This supports your views on Tamizh(or proto) being spoken during Ramayanam period.(5000 BCE)
Please review.

Due to lack of time, i'm putting these questions in this one comment section.

If temple structure are 2000BCE old (means started after this period) how Ramayana (5000BCE) mentions Sri Rangam temple?

Can u write abt Desh (Desam) how this is defined in ancient times,
Is (Madhya/Utara) Pradesh, BanglaDesh same as Nadu (t'ndau), treating it as a country?
Also is Stan (Hindustan, Afghanistan) same as country and how Rashtryam fits in ..

Not urgent, please take your time.


jayasree said...

Thanks Mr Gopi for your words of admiration for my Yuga articles.

I have read the so-called scientific research on Dravidian language. Lots of holes in their assumptions. If their theory is reliable, we can prove in the same lines that Chinese is equally Dravidian and even old Dravidian than Tamil! This research seems to be part of attempts to trace Dravidian roots in Eurasia. Nowadays I have started thinking that the best way to defunct them is not to refute verbatim their researches, but to bring to the fore the original information on Dravidian roots in the south. That is what I am doing in the spoken language series. Facts will drown them.

Even Mahadevan had stopped believing Dravidian (linguistic) origins in NW India and beyond. It is because there are stronger proofs to the contrary.

On your query on temple structure:

Ramayana does not mention Ranganatha swamy temple.
In Pattabhisheka sarga of Yuddha Kanda, it is mentioned that Vibhishana returned home after receiving the "Kula Dhanam" from Rama. There is no inkling on what it is. But this is interpreted as Ranganatha swamy.

In Uttara Kanda Rama tells Vibhishana,

" I should not speak any thing else. What shall I say more unto thee, O highly powerful lord of Rakshasas. Worship Jagannatha (the lord of the world), the presiding deity of the Ikshwaku race." (VR -7- 121)

From this the Ranganatha legend had come up.

Temples were there for long, there is mention of temples in the streets in Valmiki Ramayana too. But they were not massively built structures. You may read 'Kedarnath' articles in my blog where I have written about how temple concepts developed. Initially wherever an extraordinary sighting was seen, there consecration was done just in a stone. Simple roofs were made as a shade. Mostly they were kept under trees, or a tree was grown near that. By Ramayana times they were sheltered within houses. By Mahabharata times mansions sheltered the deities. Shrinath Dwaraka deity is inside a mansion. When stone cutting developed into an industry, proper temples were built - as they are seen now. Early stone cutters settled down in Sriperumbudur around 3000 yrs ago (read my article on "vedic Kurma"). Karikalan used them to build Kallanai. Then Pallavas used them to build temples. Jain monks used them to inscribe donations they received, in Brahmi letters. Taking these Brahmi letters as precursors to Tamil letters is our foolishness.

Srirangam temple is mentioned in a sangam text. It was a simple structure, literally on a mound formed by the meandering Kaveri. Devotees made annual visit on Panguni Uttiram. They made temporary camps on the surrounding sholas and left after the festival was over. It was over the years habitation in srirangam had grown.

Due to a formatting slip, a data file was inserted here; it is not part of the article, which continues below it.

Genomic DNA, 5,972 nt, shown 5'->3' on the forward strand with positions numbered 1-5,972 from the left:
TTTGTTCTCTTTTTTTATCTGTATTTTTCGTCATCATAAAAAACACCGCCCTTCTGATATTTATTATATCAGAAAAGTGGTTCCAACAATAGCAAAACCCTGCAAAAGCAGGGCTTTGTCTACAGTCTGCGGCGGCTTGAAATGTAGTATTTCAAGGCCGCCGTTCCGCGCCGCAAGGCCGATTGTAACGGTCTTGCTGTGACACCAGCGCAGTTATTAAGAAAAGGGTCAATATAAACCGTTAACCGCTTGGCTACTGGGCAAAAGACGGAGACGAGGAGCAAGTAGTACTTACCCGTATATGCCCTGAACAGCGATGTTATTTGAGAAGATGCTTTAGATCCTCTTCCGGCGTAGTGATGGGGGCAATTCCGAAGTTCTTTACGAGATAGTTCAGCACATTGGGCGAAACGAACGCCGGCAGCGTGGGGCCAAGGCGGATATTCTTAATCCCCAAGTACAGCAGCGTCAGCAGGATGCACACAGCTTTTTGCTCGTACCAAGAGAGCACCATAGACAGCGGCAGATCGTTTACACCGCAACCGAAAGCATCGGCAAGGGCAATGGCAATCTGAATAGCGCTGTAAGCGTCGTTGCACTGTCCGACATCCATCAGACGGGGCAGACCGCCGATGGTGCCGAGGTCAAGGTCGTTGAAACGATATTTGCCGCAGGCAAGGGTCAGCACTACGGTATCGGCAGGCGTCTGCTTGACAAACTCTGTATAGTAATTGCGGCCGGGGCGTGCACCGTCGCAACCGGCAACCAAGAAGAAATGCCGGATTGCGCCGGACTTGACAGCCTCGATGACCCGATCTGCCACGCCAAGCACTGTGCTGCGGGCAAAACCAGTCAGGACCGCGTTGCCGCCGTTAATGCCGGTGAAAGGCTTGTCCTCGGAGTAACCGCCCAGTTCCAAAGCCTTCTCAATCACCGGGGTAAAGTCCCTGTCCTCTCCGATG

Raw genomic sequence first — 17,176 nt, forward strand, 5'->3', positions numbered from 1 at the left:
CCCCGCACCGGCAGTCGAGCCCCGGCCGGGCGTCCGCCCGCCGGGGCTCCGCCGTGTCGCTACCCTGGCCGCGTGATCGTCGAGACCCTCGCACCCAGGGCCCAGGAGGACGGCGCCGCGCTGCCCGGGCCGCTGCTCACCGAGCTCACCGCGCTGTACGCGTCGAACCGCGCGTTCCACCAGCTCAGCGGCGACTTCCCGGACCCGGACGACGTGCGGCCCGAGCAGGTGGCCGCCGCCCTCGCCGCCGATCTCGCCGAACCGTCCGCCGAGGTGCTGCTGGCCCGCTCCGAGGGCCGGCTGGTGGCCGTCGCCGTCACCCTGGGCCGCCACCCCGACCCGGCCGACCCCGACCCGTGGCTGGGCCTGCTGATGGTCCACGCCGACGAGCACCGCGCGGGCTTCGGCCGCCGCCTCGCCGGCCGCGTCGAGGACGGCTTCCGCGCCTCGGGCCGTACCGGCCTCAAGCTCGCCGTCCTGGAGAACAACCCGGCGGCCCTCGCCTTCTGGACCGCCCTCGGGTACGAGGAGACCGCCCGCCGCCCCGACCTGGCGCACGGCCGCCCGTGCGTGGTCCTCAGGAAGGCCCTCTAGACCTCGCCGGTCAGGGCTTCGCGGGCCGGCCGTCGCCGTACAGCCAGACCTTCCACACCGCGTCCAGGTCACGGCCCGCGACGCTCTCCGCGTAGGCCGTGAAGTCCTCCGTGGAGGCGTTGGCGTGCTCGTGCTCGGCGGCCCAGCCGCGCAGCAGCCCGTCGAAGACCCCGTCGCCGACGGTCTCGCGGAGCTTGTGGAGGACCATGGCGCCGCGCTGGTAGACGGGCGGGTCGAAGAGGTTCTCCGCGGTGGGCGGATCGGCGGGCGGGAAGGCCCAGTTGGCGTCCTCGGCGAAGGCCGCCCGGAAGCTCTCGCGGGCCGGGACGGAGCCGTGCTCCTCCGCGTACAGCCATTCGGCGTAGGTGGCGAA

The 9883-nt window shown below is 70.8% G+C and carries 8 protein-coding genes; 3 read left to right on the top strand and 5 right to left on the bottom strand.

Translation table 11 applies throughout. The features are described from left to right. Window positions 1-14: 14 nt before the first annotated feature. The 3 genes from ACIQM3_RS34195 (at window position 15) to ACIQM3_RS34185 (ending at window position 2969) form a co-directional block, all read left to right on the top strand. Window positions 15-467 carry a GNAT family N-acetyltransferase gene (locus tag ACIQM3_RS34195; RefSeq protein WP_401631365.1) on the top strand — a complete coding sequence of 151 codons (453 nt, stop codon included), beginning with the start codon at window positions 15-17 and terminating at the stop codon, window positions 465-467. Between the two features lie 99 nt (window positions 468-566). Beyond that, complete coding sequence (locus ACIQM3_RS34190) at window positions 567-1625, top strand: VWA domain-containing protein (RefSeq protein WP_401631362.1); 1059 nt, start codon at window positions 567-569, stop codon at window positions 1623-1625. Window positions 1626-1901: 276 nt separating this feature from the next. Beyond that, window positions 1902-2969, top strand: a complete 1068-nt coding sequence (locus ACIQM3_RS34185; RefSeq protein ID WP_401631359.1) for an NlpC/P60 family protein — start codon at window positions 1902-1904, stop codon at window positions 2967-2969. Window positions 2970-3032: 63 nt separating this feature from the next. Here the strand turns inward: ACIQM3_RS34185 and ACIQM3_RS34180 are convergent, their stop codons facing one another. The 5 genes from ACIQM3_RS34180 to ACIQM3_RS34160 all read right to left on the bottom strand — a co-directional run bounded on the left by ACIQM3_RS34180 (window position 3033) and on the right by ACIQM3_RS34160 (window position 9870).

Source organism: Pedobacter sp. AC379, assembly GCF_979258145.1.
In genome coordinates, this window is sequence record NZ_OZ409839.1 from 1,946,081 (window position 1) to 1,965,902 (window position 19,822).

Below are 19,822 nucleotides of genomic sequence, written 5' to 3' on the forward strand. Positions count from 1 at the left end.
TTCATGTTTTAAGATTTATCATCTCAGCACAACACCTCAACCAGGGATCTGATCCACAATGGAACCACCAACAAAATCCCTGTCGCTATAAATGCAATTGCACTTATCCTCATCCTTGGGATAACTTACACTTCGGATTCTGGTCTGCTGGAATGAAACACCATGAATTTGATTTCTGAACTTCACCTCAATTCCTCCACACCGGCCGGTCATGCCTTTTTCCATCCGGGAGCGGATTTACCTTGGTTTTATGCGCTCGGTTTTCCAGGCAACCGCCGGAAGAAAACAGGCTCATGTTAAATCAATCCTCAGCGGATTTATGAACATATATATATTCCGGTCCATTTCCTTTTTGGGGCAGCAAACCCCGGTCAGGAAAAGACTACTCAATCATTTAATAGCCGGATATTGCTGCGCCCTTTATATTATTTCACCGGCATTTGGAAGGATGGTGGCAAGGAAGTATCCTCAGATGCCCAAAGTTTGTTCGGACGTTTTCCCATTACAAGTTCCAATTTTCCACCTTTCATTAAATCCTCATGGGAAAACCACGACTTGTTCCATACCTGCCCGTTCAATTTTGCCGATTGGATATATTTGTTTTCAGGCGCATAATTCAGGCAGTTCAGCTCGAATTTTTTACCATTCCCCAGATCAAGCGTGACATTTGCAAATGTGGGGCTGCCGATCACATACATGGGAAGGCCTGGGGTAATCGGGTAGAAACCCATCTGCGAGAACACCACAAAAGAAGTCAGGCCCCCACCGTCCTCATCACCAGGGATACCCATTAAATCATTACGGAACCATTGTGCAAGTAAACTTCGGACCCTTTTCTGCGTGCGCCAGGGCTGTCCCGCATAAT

jayasree said...

On Desh and sthan:
I am not good at historical roots of those terms. My area of interest is Tamil and Itihasas. From them I can tell the following:

Desh was known as Deyam in Tamil. Pandyan land was known as 'Kanni Deyam" (கன்னித் தேயம்) in Tiruvilaiyadal puranam. Many countries were there in India of old and they were recognized as Desha and Naadu. In Tamil the term 'nilam'(நிலம்) was also used in the place of Naadu - as பன்னிரு நிலம்.

In the description of Mahabharata, the country was Bharata varsha. It had many Janapadas (naadu).
You may read the chapter on the janapadas of Bharata varsha in English and Sanskrit.



Once in a while a king had come up and brought all these Janapadas under his single rule. Such a king was known as Chakravarthy as he used to go round the Bharat varsha in clockwise (chakram) direction to conquer. Muchukunda and Raghu were Chakrvarthys. Asvamedham was one of the ways to conquer as many countries. Dharma, sacred rivers and mountains united all of them.

There are verses in Tamil sangam giving boundary of present India as that of our country.

I have written in many blogs the language unity at early times. How that was achieved was part of olden history of India. This article will give in a nutshell major insights into Dravida and Dravidian languages. First few paragraphs are on Mk, rest are on these issues: Do read.


Gopi said...

Thanks for the detailed reply. Amazingly new insights and information on every article.
It will take an year or two to systematically read & understand your articles (this demands in-distracted reading and taking notes!)

Will catch up as much possible. My brain still unable to understand some of the deeper points about temple structure(but i'll do more reading), for e-x extremely difficult underground temples, micro carvings, massive rocks cut open to build temples (Kailasha)
music pillars etc..

Can a civilization start with simple stone cutting 4000 years ago and build a massive rock cutting temples in the next 2000 years, and then all these technology disappeard in the next 1000 years..

I've lots of such cross questions(due to mainly my lack of deep knowledge) and i'll raise these questions here and explore..

Thanks again for your time.